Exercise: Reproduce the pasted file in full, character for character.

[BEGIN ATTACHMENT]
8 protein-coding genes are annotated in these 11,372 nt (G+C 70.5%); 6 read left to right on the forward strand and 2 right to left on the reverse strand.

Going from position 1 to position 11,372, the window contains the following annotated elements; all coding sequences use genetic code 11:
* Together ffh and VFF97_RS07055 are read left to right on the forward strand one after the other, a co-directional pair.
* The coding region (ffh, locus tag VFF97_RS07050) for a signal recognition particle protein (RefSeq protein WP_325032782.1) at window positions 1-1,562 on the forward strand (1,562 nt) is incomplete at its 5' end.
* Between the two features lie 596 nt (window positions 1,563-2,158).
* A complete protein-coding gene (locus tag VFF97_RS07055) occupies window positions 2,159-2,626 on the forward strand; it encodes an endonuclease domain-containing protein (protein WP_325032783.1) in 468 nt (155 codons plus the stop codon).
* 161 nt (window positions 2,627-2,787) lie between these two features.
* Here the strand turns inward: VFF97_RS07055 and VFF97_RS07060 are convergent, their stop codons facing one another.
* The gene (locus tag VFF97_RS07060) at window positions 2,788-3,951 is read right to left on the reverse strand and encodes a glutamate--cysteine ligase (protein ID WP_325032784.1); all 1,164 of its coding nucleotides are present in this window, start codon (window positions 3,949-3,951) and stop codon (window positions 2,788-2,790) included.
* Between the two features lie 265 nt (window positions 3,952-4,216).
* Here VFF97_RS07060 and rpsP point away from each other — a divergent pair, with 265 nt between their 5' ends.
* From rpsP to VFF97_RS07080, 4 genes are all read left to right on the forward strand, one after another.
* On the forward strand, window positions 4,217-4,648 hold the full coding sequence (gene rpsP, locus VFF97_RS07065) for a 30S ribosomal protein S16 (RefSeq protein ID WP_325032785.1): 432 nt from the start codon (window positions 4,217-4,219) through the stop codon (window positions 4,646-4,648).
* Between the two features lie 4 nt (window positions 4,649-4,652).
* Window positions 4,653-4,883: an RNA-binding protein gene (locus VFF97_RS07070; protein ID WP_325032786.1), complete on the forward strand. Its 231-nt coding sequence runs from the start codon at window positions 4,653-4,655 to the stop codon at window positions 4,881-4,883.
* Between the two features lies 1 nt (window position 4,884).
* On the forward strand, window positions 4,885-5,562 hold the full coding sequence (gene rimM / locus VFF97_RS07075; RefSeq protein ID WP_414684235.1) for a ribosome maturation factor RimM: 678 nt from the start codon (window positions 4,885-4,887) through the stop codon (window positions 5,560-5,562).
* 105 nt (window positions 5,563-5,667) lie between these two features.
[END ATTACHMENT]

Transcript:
8 protein-coding genes are annotated in these 11,372 nt (G+C 70.5%); 6 read left to right on the forward strand and 2 right to left on the reverse strand.

Going from position 1 to position 11,372, the window contains the following annotated elements; all coding sequences use genetic code 11:
* Together ffh and VFF97_RS07055 are read left to right on the forward strand one after the other, a co-directional pair.
* The coding region (ffh, locus tag VFF97_RS07050) for a signal recognition particle protein (RefSeq protein WP_325032782.1) at window positions 1-1,562 on the forward strand (1,562 nt) is incomplete at its 5' end.
* Between the two features lie 596 nt (window positions 1,563-2,158).
* A complete protein-coding gene (locus tag VFF97_RS07055) occupies window positions 2,159-2,626 on the forward strand; it encodes an endonuclease domain-containing protein (protein WP_325032783.1) in 468 nt (155 codons plus the stop codon).
* 161 nt (window positions 2,627-2,787) lie between these two features.
* Here the strand turns inward: VFF97_RS07055 and VFF97_RS07060 are convergent, their stop codons facing one another.
* The gene (locus tag VFF97_RS07060) at window positions 2,788-3,951 is read right to left on the reverse strand and encodes a glutamate--cysteine ligase (protein ID WP_325032784.1); all 1,164 of its coding nucleotides are present in this window, start codon (window positions 3,949-3,951) and stop codon (window positions 2,788-2,790) included.
* Between the two features lie 265 nt (window positions 3,952-4,216).
* Here VFF97_RS07060 and rpsP point away from each other — a divergent pair, with 265 nt between their 5' ends.
* From rpsP to VFF97_RS07080, 4 genes are all read left to right on the forward strand, one after another.
* On the forward strand, window positions 4,217-4,648 hold the full coding sequence (gene rpsP, locus VFF97_RS07065) for a 30S ribosomal protein S16 (RefSeq protein ID WP_325032785.1): 432 nt from the start codon (window positions 4,217-4,219) through the stop codon (window positions 4,646-4,648).
* Between the two features lie 4 nt (window positions 4,649-4,652).
* Window positions 4,653-4,883: an RNA-binding protein gene (locus VFF97_RS07070; protein ID WP_325032786.1), complete on the forward strand. Its 231-nt coding sequence runs from the start codon at window positions 4,653-4,655 to the stop codon at window positions 4,881-4,883.
* Between the two features lies 1 nt (window position 4,884).
* On the forward strand, window positions 4,885-5,562 hold the full coding sequence (gene rimM / locus VFF97_RS07075; RefSeq protein ID WP_414684235.1) for a ribosome maturation factor RimM: 678 nt from the start codon (window positions 4,885-4,887) through the stop codon (window positions 5,560-5,562).
* 105 nt (window positions 5,563-5,667) lie between these two features.